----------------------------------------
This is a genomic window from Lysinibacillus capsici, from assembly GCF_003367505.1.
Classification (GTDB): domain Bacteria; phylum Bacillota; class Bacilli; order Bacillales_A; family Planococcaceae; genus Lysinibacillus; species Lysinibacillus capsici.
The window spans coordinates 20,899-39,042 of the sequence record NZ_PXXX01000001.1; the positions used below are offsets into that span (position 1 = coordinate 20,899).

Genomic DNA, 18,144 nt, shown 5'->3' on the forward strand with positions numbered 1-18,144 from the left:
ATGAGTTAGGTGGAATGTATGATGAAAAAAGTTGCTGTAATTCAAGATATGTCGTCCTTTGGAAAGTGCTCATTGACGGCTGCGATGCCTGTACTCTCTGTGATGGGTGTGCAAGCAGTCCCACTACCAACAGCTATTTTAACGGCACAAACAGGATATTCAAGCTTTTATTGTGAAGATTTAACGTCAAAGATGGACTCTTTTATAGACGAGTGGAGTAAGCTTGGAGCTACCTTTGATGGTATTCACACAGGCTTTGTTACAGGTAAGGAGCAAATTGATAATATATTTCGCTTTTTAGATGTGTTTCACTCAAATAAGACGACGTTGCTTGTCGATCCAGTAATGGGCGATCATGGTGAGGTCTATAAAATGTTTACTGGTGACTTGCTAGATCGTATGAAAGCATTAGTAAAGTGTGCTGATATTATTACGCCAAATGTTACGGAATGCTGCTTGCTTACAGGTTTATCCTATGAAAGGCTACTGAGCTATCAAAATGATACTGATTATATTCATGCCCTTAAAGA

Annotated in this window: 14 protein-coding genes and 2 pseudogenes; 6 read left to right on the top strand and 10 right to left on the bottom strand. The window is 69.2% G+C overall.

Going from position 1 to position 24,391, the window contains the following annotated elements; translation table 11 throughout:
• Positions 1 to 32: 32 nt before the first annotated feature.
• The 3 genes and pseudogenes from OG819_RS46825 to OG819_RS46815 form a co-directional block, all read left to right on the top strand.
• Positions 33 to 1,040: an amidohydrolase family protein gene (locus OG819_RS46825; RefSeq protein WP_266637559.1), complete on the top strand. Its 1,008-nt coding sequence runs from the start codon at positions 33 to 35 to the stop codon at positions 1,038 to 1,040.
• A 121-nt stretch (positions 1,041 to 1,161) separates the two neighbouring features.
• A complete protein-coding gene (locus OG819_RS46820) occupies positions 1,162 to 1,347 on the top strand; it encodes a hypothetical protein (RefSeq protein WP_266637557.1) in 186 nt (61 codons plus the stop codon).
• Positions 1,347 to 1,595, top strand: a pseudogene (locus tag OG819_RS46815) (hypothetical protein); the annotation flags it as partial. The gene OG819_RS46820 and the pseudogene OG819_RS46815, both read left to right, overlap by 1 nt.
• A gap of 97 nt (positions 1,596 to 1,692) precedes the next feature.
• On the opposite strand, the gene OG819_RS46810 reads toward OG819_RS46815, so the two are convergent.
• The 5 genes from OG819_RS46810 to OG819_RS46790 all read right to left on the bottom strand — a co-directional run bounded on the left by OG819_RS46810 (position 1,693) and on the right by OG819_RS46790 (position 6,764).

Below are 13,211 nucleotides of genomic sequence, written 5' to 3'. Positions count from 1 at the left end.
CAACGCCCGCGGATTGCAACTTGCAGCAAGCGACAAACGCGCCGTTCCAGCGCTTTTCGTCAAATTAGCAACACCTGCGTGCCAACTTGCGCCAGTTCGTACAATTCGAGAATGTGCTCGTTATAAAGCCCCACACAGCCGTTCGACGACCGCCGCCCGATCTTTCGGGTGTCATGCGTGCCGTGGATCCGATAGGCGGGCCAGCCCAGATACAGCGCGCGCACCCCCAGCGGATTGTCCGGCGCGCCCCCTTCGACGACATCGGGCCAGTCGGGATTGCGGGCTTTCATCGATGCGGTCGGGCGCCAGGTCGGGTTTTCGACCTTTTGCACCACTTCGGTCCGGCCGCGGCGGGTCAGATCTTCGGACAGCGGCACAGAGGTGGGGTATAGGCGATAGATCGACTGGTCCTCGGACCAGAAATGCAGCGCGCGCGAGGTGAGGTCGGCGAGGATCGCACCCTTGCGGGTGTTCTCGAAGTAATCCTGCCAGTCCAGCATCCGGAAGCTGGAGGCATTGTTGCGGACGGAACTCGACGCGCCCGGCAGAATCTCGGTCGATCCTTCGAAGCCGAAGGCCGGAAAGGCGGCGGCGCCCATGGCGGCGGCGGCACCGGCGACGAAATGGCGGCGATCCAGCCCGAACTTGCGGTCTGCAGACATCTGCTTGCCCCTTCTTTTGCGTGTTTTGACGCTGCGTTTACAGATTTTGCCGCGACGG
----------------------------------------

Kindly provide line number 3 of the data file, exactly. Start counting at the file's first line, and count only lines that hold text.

The window spans coordinates 20,899-39,042 of the sequence record NZ_PXXX01000001.1; the positions used below are offsets into that span (position 1 = coordinate 20,899).